|Posted on October 29, 2017 at 5:30 AM|
May my words be in the Name of the Holy and Undivided Trinity: Father, Son, and Holy Spirit. Amen.
Sometimes in the culture of the world around us we hear talk of people having no need of religion in order to be good. There is, for example, a book by a prominent American Humanist called 'Good with God'; and closer to home the group Atheist Ireland even has a charity called 'Good without gods'. This idea of human-based morality raises two important issues. The first is that in this context what is meant by being good? Presumably 'good' here must mean whatever people think of as good. The obvious problem is that when there are no objective standards of what constitutes right and wrong what happens when people disagree? In our modern world you end up with what is good and moral in one place being quite different to what is good and moral somewhere else, or even from person to person … which is bizarre when looked at logically. How can something be good when done by one person, and yet also be wrong when done by another?
Not only is the idea illogical, it is also, from the Christian point of view heretical, idolatrous, blasphemous, and, of course, sinful. It is heretical because it goes against the teaching of the Church that it is God in his infinite wisdom who fashions the moral law, not man. We might term it the heresy of individualism. It is idolatrous because it places the individual in the place of God when it comes to deciding what is right and wrong, thereby putting each person in the place of God for themselves – essentially worshipping themselves rather than God – the idolatry of the person. It is blasphemous in its open defiance of God and his authority as creator and sustainer that all that there was, is, and ever will be until the end of the ages. And it is sinful because it goes against what our Lord Jesus Christ, as we hear in our Gospel reading today, declared to be the first and greatest commandment; that we love the Lord our God will all our heart, soul, and mind. And those who do not keep God's commandments do not and can not love him, as our Lord and Saviour makes clear elsewhere in Sacred Scripture when he says that those who love God will keep his commandments.
That deals with the first of the two issues that I said claims that we can be good without God raises. The second is this: it suggests that the primary purpose of religion is to make us good. And it is not; that is a false narrative of the secular culture that sadly all too often many even within the Church not only allow to go unchallenged but often even accept. But it not true; it is in fact a lie. We are not called to be Christians in order to be good; we are called to be Christians in order to be holy.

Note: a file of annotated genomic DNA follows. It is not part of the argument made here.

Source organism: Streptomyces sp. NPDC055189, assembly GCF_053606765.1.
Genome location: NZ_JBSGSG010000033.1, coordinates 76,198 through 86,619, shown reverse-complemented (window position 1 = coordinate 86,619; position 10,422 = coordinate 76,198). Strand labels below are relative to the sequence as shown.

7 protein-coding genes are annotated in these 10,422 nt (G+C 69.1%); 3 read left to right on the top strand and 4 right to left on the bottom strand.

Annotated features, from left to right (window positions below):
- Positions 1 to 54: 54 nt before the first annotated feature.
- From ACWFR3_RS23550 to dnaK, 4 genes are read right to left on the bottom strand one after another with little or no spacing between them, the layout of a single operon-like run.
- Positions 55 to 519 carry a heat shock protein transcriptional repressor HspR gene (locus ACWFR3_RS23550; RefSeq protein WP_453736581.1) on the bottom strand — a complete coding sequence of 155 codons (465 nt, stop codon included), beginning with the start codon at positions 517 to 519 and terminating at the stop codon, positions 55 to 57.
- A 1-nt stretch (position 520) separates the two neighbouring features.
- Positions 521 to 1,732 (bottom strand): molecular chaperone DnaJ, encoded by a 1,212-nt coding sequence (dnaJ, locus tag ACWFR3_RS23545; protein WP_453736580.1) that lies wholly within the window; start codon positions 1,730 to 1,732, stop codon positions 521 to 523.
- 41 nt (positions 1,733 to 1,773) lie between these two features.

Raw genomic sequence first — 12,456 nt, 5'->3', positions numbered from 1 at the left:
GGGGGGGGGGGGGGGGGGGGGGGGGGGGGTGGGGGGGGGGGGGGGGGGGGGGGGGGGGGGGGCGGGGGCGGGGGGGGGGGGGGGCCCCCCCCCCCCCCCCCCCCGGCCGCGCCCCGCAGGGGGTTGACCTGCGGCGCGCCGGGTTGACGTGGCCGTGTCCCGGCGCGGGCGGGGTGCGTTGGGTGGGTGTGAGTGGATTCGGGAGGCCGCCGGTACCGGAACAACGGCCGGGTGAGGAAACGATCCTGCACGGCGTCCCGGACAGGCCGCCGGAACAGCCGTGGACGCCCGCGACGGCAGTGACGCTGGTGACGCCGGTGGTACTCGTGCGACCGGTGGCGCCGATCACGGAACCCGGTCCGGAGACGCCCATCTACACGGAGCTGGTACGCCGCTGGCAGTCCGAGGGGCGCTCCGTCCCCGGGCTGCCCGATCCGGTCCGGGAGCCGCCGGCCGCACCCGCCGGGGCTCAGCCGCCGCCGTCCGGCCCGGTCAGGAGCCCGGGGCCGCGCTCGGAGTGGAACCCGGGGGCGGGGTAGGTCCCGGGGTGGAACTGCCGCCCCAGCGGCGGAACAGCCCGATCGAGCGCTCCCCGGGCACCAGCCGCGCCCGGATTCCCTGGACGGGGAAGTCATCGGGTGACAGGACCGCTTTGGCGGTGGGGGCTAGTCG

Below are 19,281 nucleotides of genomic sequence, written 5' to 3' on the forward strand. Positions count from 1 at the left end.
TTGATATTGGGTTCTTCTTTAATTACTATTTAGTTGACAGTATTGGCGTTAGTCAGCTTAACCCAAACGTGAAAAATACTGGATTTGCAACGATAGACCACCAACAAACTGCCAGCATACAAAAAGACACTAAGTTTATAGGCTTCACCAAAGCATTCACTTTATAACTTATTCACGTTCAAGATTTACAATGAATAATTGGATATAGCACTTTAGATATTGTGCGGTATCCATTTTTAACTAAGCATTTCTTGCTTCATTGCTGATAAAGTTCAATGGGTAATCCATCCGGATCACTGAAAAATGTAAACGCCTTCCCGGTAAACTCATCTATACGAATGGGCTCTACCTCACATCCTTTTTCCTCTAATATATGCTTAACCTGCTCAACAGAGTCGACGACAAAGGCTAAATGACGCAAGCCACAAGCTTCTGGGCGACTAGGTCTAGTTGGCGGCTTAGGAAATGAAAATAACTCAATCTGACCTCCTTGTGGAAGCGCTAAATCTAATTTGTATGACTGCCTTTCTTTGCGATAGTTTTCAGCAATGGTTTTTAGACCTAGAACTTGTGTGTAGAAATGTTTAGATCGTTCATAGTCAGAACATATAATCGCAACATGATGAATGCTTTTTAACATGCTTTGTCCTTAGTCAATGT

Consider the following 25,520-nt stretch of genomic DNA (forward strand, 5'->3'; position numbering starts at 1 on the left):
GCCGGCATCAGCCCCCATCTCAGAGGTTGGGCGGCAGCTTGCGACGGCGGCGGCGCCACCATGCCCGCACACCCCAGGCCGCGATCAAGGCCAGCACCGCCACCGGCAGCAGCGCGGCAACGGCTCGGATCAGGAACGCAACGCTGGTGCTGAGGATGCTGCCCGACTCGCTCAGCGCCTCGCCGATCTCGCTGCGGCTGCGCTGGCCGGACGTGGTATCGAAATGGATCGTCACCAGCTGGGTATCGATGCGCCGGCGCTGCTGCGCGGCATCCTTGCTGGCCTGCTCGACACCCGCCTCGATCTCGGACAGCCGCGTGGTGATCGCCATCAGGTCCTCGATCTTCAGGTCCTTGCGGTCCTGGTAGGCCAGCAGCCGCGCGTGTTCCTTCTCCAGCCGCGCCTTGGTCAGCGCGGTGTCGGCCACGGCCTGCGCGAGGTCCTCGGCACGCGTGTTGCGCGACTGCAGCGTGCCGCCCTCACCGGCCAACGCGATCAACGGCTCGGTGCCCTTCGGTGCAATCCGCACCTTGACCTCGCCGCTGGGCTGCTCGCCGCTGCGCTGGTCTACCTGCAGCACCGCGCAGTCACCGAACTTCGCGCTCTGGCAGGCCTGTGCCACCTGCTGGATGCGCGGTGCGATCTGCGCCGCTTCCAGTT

And that is the only thing that makes sense if you really think about it. Genesis tells us that we are made in the image and likeness of God; and therefore just as he is holy, so too must we be holy. God even tells us himself directly that this is what we must be. Listen again to what we heard in our Old Testament reading from the book Leviticus: “The Lord spoke to Moses, saying: 'Speak to all the congregation of the people of Israel and say to them: You shall be holy, for I the Lord your God am holy.'” Naturally, being holy will lead us to be good; for the good man or good woman, the good boy or good girl, will all, out of love of God keep his commandments, not just as they apply to loving him, but as they concern loving our neighbour.
But can being good make us holy? Well, if by good we mean following God's law as set out in Sacred Scripture and the Holy Traditions of the Church, then it is indeed a good path to holiness. But if by being good we mean good as defined by the secular culture of the world around us, then I am afraid the answer must be no. How could it possibly be otherwise? So much of what the secular culture proposes openly defies God's law, calling a great deal of what the Church teaches to be good evil, and presenting as good many things the Church Christ founded has called evil on the basis of not only the natural law but the Divine Revelation that God has granted us.
As I draw to a close, there is something else that needs to be said concerning the idea of being good without God - things that the Christian must always keep in mind. It was God who created us and sustains us; the idea of being good without him is an illusion, for without him we are nothing. It was he who died upon the Cross to save us from our sins; without him all our efforts are as nothing. It is He, who through his Church, gives us the Sacraments that give us the Grace, the Strength, and the Divine Nourishment we need to make us Holy; without him we have nothing. God created us to be with him in heaven; and it is by our lifelong struggle, aided by him, to be Holy as he is Holy – a holiness that is reflected by a life that does such good deeds that are pleasing to him – that will lead us there. And it is such holiness of life that I pray for all here: in the Name of the Father, and of the Son, and of the Holy Spirit. Amen.
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